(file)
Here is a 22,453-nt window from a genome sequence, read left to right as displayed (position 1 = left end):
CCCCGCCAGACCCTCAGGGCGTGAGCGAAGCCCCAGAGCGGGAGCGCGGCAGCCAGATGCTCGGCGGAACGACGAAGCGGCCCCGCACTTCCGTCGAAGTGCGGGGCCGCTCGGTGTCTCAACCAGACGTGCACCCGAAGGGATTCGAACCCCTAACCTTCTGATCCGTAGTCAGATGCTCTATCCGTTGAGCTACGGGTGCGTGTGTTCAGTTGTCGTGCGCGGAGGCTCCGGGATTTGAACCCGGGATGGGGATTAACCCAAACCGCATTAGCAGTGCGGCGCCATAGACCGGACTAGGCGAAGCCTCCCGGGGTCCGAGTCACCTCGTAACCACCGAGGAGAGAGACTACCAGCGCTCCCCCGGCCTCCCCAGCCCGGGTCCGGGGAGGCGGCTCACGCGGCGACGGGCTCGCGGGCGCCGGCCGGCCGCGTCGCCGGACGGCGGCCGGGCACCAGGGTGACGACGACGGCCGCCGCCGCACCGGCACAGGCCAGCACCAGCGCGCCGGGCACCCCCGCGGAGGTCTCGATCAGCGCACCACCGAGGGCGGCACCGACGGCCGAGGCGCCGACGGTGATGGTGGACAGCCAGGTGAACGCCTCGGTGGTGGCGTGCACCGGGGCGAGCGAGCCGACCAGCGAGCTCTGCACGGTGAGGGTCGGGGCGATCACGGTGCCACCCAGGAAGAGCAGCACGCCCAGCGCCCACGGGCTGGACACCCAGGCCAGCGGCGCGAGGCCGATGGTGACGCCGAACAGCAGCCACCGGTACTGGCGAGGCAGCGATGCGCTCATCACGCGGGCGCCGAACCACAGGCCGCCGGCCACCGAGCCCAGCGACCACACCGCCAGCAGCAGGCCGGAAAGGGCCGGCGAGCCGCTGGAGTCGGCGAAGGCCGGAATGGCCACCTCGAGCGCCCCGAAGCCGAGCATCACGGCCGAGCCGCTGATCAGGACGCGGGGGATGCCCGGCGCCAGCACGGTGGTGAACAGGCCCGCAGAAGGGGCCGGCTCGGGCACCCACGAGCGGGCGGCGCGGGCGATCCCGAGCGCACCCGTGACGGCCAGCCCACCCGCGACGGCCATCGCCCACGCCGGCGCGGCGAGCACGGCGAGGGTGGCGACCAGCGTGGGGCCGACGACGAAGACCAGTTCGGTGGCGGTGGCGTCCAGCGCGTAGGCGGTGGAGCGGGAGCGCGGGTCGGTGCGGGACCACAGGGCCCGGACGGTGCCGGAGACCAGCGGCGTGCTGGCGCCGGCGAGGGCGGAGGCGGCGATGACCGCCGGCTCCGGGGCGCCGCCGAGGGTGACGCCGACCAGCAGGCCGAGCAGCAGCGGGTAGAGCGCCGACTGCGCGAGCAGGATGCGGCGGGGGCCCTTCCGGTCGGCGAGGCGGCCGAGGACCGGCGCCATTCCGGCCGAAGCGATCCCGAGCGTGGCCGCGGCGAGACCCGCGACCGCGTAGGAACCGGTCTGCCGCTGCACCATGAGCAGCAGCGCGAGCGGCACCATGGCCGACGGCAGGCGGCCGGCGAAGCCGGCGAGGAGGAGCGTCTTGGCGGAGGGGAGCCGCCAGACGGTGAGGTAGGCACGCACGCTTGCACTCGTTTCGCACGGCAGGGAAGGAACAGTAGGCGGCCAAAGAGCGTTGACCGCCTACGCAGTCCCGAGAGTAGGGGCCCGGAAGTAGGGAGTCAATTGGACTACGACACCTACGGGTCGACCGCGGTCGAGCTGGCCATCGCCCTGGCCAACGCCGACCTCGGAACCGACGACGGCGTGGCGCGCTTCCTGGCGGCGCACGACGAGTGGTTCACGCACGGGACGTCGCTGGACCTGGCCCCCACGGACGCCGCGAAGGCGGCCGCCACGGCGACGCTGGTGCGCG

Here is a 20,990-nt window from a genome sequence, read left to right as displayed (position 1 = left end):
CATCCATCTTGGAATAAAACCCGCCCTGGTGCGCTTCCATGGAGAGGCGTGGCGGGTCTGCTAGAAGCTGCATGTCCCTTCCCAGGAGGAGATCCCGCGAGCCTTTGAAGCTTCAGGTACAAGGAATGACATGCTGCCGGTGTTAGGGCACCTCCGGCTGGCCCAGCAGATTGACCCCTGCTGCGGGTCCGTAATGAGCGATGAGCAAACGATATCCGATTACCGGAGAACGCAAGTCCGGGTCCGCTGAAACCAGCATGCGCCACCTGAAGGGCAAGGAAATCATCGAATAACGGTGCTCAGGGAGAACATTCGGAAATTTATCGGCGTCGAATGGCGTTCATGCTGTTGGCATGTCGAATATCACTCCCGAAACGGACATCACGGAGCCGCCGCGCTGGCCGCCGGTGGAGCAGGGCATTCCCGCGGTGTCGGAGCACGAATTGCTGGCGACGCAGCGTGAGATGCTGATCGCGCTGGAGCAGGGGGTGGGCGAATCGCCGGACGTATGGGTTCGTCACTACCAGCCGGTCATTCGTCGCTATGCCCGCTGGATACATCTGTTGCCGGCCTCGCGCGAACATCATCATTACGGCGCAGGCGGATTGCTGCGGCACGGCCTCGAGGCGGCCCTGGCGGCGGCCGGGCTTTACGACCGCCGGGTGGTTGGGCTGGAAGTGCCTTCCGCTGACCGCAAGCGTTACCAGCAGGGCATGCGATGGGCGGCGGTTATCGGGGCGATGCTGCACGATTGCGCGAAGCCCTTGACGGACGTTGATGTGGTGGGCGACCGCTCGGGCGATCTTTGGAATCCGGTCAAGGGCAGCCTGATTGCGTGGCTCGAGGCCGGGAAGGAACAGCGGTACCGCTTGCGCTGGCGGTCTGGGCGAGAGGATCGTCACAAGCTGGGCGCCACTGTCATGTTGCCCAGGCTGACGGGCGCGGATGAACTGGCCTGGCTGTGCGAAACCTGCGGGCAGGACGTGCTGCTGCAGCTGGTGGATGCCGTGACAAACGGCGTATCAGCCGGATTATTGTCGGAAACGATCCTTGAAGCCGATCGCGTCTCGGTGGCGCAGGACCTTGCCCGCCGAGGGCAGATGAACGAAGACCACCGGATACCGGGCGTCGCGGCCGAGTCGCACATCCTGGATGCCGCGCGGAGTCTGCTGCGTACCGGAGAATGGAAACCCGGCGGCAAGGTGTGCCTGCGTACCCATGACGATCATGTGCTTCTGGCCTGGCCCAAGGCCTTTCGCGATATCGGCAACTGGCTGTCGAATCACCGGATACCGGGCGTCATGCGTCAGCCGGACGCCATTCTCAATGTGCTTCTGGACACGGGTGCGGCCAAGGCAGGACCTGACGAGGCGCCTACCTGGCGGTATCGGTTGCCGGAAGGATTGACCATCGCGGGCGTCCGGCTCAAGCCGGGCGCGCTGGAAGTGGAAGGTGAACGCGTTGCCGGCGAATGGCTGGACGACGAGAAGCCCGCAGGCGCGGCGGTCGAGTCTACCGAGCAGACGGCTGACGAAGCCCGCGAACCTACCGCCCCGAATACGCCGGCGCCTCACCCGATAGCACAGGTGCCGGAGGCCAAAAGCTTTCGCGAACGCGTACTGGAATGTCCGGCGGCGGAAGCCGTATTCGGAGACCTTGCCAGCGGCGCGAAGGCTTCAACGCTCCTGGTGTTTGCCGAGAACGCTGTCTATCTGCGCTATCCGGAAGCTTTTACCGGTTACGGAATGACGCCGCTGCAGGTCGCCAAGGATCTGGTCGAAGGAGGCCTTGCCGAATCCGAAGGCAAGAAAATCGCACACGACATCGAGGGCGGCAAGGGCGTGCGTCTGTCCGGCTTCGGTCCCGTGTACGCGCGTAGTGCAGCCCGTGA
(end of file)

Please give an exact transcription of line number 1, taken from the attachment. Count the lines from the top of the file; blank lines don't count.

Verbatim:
Here is a 22,453-nt window from a genome sequence, read left to right as displayed (position 1 = left end):